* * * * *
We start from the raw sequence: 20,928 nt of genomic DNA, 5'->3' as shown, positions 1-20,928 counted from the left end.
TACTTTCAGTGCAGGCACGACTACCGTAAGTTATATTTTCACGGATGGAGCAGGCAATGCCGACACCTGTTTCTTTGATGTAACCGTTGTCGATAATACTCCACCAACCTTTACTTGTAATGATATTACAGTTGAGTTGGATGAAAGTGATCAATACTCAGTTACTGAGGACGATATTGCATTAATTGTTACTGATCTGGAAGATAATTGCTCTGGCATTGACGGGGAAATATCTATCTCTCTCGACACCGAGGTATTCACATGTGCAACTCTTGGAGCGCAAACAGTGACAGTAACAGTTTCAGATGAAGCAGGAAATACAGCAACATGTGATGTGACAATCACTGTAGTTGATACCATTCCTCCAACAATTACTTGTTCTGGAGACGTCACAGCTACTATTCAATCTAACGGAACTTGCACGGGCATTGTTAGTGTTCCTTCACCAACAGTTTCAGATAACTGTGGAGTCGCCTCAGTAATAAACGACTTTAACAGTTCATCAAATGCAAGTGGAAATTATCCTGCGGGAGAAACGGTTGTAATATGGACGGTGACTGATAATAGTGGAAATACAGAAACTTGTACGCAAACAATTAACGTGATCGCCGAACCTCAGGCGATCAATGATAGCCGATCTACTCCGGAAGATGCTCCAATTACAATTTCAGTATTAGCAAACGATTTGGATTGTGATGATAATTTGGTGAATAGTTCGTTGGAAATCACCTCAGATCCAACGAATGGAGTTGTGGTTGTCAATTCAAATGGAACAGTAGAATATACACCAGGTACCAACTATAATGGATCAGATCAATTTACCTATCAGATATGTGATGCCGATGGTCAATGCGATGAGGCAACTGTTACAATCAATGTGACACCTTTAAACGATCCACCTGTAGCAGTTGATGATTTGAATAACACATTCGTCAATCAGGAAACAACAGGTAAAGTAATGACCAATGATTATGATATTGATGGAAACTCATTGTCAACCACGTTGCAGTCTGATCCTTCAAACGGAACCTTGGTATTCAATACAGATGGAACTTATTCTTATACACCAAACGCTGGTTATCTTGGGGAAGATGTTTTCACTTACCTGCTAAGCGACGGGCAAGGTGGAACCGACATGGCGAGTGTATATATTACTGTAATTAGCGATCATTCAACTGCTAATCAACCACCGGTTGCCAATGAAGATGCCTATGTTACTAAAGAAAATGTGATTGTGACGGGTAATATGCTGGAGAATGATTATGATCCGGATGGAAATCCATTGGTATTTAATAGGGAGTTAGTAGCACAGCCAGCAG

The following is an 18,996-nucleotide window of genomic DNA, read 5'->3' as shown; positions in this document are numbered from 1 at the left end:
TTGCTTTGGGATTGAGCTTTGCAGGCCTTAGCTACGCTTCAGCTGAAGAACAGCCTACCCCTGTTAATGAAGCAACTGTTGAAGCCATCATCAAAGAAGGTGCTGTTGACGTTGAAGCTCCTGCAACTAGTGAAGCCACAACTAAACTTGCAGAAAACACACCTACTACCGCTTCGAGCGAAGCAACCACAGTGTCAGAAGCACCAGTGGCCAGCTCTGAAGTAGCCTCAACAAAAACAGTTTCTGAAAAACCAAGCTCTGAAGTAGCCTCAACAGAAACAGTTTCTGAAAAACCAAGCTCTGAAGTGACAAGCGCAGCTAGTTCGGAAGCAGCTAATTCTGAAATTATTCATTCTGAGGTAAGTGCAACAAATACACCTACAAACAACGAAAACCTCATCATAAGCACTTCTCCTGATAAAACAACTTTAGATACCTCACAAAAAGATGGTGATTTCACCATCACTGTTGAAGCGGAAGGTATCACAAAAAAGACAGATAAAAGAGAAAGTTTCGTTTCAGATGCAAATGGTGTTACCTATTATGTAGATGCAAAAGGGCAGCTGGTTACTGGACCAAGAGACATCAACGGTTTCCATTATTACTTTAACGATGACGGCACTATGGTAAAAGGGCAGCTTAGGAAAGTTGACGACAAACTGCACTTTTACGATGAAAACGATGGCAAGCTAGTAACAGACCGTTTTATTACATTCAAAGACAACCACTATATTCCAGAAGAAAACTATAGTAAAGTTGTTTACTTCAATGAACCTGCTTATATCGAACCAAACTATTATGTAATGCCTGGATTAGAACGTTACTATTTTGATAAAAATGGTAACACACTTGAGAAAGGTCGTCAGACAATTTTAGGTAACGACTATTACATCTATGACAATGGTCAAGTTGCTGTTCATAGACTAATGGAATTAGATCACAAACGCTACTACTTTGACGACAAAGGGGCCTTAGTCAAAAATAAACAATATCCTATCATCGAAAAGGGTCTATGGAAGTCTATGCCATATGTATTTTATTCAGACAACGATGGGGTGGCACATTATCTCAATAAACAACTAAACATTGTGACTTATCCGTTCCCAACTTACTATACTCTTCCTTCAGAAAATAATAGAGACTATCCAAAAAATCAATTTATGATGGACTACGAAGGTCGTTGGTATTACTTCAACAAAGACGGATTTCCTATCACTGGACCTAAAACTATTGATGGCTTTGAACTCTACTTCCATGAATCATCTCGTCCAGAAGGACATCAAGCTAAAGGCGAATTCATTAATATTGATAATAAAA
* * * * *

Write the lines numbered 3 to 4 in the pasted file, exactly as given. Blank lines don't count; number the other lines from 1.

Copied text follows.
The following is an 18,996-nucleotide window of genomic DNA, read 5'->3' as shown; positions in this document are numbered from 1 at the left end:
TTGCTTTGGGATTGAGCTTTGCAGGCCTTAGCTACGCTTCAGCTGAAGAACAGCCTACCCCTGTTAATGAAGCAACTGTTGAAGCCATCATCAAAGAAGGTGCTGTTGACGTTGAAGCTCCTGCAACTAGTGAAGCCACAACTAAACTTGCAGAAAACACACCTACTACCGCTTCGAGCGAAGCAACCACAGTGTCAGAAGCACCAGTGGCCAGCTCTGAAGTAGCCTCAACAAAAACAGTTTCTGAAAAACCAAGCTCTGAAGTAGCCTCAACAGAAACAGTTTCTGAAAAACCAAGCTCTGAAGTGACAAGCGCAGCTAGTTCGGAAGCAGCTAATTCTGAAATTATTCATTCTGAGGTAAGTGCAACAAATACACCTACAAACAACGAAAACCTCATCATAAGCACTTCTCCTGATAAAACAACTTTAGATACCTCACAAAAAGATGGTGATTTCACCATCACTGTTGAAGCGGAAGGTATCACAAAAAAGACAGATAAAAGAGAAAGTTTCGTTTCAGATGCAAATGGTGTTACCTATTATGTAGATGCAAAAGGGCAGCTGGTTACTGGACCAAGAGACATCAACGGTTTCCATTATTACTTTAACGATGACGGCACTATGGTAAAAGGGCAGCTTAGGAAAGTTGACGACAAACTGCACTTTTACGATGAAAACGATGGCAAGCTAGTAACAGACCGTTTTATTACATTCAAAGACAACCACTATATTCCAGAAGAAAACTATAGTAAAGTTGTTTACTTCAATGAACCTGCTTATATCGAACCAAACTATTATGTAATGCCTGGATTAGAACGTTACTATTTTGATAAAAATGGTAACACACTTGAGAAAGGTCGTCAGACAATTTTAGGTAACGACTATTACATCTATGACAATGGTCAAGTTGCTGTTCATAGACTAATGGAATTAGATCACAAACGCTACTACTTTGACGACAAAGGGGCCTTAGTCAAAAATAAACAATATCCTATCATCGAAAAGGGTCTATGGAAGTCTATGCCATATGTATTTTATTCAGACAACGATGGGGTGGCACATTATCTCAATAAACAACTAAACATTGTGACTTATCCGTTCCCAACTTACTATACTCTTCCTTCAGAAAATAATAGAGACTATCCAAAAAATCAATTTATGATGGACTACGAAGGTCGTTGGTATTACTTCAACAAAGACGGATTTCCTATCACTGGACCTAAAACTATTGATGGCTTTGAACTCTACTTCCATGAATCATCTCGTCCAGAAGGACATCAAGCTAAAGGCGAATTCATTAATATTGATAATAAAA